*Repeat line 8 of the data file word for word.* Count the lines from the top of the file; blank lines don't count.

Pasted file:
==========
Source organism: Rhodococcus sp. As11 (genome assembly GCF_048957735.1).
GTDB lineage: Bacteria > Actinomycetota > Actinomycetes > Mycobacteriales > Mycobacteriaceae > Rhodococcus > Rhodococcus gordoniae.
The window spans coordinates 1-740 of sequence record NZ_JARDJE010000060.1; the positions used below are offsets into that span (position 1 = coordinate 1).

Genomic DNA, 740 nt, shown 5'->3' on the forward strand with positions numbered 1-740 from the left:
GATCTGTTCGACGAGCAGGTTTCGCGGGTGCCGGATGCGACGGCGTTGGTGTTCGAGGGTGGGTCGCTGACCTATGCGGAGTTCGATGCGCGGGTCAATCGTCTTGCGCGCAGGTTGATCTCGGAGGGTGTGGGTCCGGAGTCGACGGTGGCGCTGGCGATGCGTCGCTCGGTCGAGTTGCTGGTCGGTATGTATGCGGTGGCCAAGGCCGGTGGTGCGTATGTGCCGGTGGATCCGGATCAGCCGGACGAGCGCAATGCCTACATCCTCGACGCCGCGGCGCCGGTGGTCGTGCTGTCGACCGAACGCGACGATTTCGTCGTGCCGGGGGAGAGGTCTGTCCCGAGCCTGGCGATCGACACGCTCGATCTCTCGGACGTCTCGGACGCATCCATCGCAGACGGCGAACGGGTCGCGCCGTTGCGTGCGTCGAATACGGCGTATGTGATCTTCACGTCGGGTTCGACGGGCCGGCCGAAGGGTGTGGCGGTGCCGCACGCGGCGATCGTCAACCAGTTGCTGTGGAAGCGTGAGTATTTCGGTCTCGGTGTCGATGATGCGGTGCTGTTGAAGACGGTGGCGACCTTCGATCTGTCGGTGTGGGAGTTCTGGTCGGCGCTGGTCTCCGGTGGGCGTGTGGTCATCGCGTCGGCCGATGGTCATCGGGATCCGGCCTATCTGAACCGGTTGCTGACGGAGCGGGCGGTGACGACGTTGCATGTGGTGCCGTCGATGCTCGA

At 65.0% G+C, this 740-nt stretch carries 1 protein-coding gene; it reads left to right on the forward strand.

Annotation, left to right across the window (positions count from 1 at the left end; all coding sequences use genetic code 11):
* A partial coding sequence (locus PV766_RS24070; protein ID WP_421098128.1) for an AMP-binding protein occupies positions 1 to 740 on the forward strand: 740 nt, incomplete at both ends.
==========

* A partial coding sequence (locus PV766_RS24070; protein ID WP_421098128.1) for an AMP-binding protein occupies positions 1 to 740 on the forward strand: 740 nt, incomplete at both ends.